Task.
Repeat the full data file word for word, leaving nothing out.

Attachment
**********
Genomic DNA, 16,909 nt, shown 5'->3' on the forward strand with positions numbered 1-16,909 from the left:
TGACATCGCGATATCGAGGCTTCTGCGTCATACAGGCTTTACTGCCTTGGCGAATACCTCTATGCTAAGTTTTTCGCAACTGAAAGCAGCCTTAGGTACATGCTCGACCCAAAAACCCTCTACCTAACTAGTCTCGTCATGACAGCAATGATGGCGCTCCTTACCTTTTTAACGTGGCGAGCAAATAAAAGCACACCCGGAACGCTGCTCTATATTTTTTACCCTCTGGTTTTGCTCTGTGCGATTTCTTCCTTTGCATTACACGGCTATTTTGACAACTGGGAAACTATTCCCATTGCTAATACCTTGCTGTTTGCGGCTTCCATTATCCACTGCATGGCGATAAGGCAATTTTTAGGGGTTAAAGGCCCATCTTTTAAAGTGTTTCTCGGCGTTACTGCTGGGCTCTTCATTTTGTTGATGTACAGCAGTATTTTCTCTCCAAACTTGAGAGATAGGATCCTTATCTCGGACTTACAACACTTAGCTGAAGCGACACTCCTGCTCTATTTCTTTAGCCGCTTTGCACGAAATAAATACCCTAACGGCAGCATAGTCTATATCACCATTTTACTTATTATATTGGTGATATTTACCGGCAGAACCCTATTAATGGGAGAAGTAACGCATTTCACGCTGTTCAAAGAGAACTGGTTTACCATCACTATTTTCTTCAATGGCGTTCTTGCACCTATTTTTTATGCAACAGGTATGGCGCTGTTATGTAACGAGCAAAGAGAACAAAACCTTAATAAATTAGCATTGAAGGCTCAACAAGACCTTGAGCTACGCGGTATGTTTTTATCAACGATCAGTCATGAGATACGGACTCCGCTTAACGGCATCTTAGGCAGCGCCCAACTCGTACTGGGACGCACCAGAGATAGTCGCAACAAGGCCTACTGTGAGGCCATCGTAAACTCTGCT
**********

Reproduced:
Genomic DNA, 16,909 nt, shown 5'->3' on the forward strand with positions numbered 1-16,909 from the left:
TGACATCGCGATATCGAGGCTTCTGCGTCATACAGGCTTTACTGCCTTGGCGAATACCTCTATGCTAAGTTTTTCGCAACTGAAAGCAGCCTTAGGTACATGCTCGACCCAAAAACCCTCTACCTAACTAGTCTCGTCATGACAGCAATGATGGCGCTCCTTACCTTTTTAACGTGGCGAGCAAATAAAAGCACACCCGGAACGCTGCTCTATATTTTTTACCCTCTGGTTTTGCTCTGTGCGATTTCTTCCTTTGCATTACACGGCTATTTTGACAACTGGGAAACTATTCCCATTGCTAATACCTTGCTGTTTGCGGCTTCCATTATCCACTGCATGGCGATAAGGCAATTTTTAGGGGTTAAAGGCCCATCTTTTAAAGTGTTTCTCGGCGTTACTGCTGGGCTCTTCATTTTGTTGATGTACAGCAGTATTTTCTCTCCAAACTTGAGAGATAGGATCCTTATCTCGGACTTACAACACTTAGCTGAAGCGACACTCCTGCTCTATTTCTTTAGCCGCTTTGCACGAAATAAATACCCTAACGGCAGCATAGTCTATATCACCATTTTACTTATTATATTGGTGATATTTACCGGCAGAACCCTATTAATGGGAGAAGTAACGCATTTCACGCTGTTCAAAGAGAACTGGTTTACCATCACTATTTTCTTCAATGGCGTTCTTGCACCTATTTTTTATGCAACAGGTATGGCGCTGTTATGTAACGAGCAAAGAGAACAAAACCTTAATAAATTAGCATTGAAGGCTCAACAAGACCTTGAGCTACGCGGTATGTTTTTATCAACGATCAGTCATGAGATACGGACTCCGCTTAACGGCATCTTAGGCAGCGCCCAACTCGTACTGGGACGCACCAGAGATAGTCGCAACAAGGCCTACTGTGAGGCCATCGTAAACTCTGCT